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SVOD accelerating movie business decline?

US box office revenue 1996-2016

Netflix wants to help the movie business grow, but Hollywood is in no mood to change. In the meantime, Netflix is draining revenue from the movies and educating its members to storytelling in a different form. Can Hollywood afford to let this go on?

The war of words between Hollywood and SVOD

Netflix’s Reed Hastings does not mince words when talking about the movie industry. He believes it needs to innovate. Asked about his company’s relationship with movie chains, he quipped:

“How did distribution innovate in the movie business in the last 30 years? Well, the popcorn tastes better, but that’s about it.”

He went on to say that Netflix could help the movie business, in the same way that cable networks and online services have helped TV:

“What Netflix wants to do is to unleash film. It’s fundamentally about growing the movie business.”

It doesn’t look like the industry is ready to change any time soon, at least according to Stacey Snider, head of 20th Century Fox Film. Speaking at a movie industry event at UCLA she commented:

“Eventually I would imagine, I’m speaking as an observer, the studios will need to find their own platforms and create our own direct-to-consumer opportunities. It’s a vital conversation to be having, and we can all leave with saying that one-size-fits-all doesn’t work in today’s marketplace.”

Speaking at the same event, a panel of experts agreed that changes in how movies get to fans won’t happen anytime soon.

Can the movie industry afford to wait?

The U.S. box office struggles on

Things do not look great at the box office in the U.S. According to The Numbers, the number of movie tickets sold has hardly changed in 20 years. In 1996, 1.31 billion tickets were sold, and in 2016 1.33 billion were sold. Over that time, the US population has increased from 269.4 million to 323.3 million, a 20% increase.  Looked at another way, the average number of tickets purchased per person in 1996 was 4.9 and in 2016 was 4.1.

The revenue picture looks a little better, thanks to a rapid rise in ticket prices. Total box office has increased from $5.8 billion in 1996 to $11.3 billion in 2016. However, adjusted for the inflation things don’t look nearly as exciting. In 2017 dollars, the box office was $11B in 1996 and $11.3B in 2016.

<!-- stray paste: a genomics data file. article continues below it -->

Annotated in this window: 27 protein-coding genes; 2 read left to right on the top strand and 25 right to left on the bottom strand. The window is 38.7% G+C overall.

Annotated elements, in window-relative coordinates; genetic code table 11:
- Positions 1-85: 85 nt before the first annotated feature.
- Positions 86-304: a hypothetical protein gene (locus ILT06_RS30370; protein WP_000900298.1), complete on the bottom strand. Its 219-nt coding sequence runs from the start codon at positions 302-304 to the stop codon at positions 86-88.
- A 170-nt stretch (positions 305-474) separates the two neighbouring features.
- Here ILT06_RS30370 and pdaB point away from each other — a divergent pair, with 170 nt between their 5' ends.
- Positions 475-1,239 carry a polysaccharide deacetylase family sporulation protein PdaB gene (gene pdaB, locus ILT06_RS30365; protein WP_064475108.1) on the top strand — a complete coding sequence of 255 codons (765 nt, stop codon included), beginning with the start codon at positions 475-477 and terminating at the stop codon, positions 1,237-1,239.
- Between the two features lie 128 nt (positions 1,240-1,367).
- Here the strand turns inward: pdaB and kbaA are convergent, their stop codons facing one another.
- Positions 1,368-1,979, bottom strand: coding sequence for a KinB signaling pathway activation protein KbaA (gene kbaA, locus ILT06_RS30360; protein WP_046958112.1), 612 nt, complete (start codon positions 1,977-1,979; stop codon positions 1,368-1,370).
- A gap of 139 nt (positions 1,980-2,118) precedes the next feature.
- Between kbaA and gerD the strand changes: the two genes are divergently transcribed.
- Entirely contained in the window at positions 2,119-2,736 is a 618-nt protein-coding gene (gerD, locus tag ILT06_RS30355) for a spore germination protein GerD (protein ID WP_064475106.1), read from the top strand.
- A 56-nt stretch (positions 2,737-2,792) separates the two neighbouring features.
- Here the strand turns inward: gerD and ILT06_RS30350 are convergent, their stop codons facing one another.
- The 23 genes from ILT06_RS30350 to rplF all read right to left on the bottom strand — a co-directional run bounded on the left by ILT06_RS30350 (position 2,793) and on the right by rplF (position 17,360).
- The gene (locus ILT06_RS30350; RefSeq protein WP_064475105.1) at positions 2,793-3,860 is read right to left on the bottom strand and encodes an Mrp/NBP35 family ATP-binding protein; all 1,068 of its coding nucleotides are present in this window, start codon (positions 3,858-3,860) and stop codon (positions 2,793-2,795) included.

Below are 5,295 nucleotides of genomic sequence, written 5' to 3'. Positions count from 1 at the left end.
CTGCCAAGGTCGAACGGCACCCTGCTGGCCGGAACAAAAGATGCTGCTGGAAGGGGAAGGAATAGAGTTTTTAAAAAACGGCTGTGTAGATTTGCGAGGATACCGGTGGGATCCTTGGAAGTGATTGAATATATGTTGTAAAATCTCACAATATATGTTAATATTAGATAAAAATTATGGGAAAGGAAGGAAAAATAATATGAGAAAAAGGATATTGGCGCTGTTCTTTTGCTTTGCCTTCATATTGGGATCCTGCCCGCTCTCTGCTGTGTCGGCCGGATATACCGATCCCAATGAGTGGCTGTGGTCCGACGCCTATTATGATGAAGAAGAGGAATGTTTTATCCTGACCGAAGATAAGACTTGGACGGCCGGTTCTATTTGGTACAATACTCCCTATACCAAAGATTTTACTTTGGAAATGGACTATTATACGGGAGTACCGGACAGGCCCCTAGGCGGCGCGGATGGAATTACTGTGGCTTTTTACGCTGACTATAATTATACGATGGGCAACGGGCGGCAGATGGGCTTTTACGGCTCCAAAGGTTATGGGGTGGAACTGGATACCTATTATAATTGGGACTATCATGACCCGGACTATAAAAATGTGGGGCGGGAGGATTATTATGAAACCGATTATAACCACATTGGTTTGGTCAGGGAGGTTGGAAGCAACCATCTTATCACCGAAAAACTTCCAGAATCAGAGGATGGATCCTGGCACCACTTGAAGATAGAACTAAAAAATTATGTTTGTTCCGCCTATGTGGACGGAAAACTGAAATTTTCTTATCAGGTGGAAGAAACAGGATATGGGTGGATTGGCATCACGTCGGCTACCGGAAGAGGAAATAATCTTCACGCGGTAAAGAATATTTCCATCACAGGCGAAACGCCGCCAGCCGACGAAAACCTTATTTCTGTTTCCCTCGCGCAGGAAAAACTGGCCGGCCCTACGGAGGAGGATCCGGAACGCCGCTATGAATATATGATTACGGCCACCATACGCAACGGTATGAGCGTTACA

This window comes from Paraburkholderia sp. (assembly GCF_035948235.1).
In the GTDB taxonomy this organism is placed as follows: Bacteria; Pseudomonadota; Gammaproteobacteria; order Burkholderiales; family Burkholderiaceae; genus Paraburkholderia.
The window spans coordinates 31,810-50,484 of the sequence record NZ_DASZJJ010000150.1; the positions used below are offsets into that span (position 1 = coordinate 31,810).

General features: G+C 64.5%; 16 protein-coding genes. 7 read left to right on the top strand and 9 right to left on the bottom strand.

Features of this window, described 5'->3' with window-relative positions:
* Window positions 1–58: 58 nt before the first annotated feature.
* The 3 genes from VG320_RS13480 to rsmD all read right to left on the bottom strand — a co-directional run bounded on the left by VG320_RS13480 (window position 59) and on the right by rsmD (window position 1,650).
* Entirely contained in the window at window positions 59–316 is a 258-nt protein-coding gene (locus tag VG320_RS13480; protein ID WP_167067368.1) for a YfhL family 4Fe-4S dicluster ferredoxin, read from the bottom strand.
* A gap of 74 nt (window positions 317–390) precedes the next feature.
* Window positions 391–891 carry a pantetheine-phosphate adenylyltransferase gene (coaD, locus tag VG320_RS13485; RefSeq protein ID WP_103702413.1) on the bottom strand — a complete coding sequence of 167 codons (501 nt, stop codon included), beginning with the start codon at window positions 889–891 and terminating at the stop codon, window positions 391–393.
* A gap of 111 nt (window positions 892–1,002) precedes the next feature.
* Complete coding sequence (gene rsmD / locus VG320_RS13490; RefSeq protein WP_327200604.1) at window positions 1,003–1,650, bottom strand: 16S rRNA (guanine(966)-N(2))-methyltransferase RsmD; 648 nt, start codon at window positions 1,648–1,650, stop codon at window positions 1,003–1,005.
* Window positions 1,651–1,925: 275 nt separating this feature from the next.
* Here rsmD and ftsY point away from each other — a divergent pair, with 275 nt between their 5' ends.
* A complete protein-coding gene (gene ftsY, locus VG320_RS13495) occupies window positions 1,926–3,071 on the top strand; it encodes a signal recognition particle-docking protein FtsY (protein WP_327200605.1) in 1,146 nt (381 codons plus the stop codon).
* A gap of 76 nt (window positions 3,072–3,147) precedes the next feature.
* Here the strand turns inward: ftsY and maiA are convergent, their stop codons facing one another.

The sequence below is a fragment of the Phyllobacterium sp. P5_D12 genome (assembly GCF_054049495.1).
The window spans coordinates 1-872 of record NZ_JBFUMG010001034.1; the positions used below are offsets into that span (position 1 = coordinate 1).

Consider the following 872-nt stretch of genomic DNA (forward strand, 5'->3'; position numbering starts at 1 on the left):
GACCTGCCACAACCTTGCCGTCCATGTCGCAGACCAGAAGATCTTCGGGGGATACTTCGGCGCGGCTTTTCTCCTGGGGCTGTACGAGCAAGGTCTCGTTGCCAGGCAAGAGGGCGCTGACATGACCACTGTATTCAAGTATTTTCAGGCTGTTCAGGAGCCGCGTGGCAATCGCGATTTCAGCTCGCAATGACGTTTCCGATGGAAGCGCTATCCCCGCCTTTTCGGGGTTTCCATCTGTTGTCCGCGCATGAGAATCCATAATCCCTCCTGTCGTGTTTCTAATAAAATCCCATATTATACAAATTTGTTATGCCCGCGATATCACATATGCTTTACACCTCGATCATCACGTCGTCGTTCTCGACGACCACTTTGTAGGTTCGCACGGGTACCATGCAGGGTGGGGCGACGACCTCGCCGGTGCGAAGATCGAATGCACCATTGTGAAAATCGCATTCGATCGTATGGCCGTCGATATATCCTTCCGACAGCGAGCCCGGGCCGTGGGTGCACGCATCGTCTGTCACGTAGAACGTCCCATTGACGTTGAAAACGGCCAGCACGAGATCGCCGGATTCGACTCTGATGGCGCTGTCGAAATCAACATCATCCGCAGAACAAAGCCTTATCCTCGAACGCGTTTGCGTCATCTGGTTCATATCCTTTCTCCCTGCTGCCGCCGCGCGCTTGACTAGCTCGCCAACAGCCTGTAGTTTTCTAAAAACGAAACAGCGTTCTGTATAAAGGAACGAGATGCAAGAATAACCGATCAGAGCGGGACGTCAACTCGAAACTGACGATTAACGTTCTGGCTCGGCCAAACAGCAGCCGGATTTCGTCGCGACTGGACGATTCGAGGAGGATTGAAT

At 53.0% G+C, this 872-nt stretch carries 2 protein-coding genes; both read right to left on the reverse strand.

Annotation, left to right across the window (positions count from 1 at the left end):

$3B in movie revenue erased since 2014

However, the real problem for Hollywood isn’t box office sales. It’s the collapsing disc market. In 2013, physical disk sales in the US amounted to $7.8 billion, according to DEG numbers. In 2016, that has fallen 30% to $5.5B. Some of that revenue has transferred to electronic sales, which has increased $0.9 billion between 2014 and 2016. That still leaves $1.4 billion which has vanished from studio bottom lines.

Although not all the losses have been born by the studios, the collapse of the movie rental market has erased another $1.5 billion in revenue. The rental market for movies (physical and digital) has declined from $6.1B to $4.6B between 2014 and 2016.

In total, consumers spent about $3B less on movies in 2016 than 2014. What did all that money go? Every penny of it went to SVOD services like Netflix. Over the same period, SVOD revenue has grown from $3.2 billion to $6.2 billion.

The hidden damage to the movie industry

To be sure, the loss in movie revenue is painful. However, more damaging to the industry is the loss in time people spend watching movies. The truth is that people spend more time watching scripted shows on services like Netflix than movies. They are swapping time spent watching movies for a different storytelling experience. One that evolves over many hours, rather than in the 2-hour movie format.

If Hollywood allows this to go on consumers could end up preferring to watch Luke Cage on Netflix over many hours, to watching a Luke Cage movie in theaters.

Why it matters

Netflix says it wants to help the movie business grow. Hollywood and theaters are in no mood to play.

The movie business in the U.S. is facing stagnant box office revenues, and declining disc sales and rentals.

As well, people are swapping time watching movies for time with scripted shows.

Hollywood may need to change soon, or it may lose its audience.

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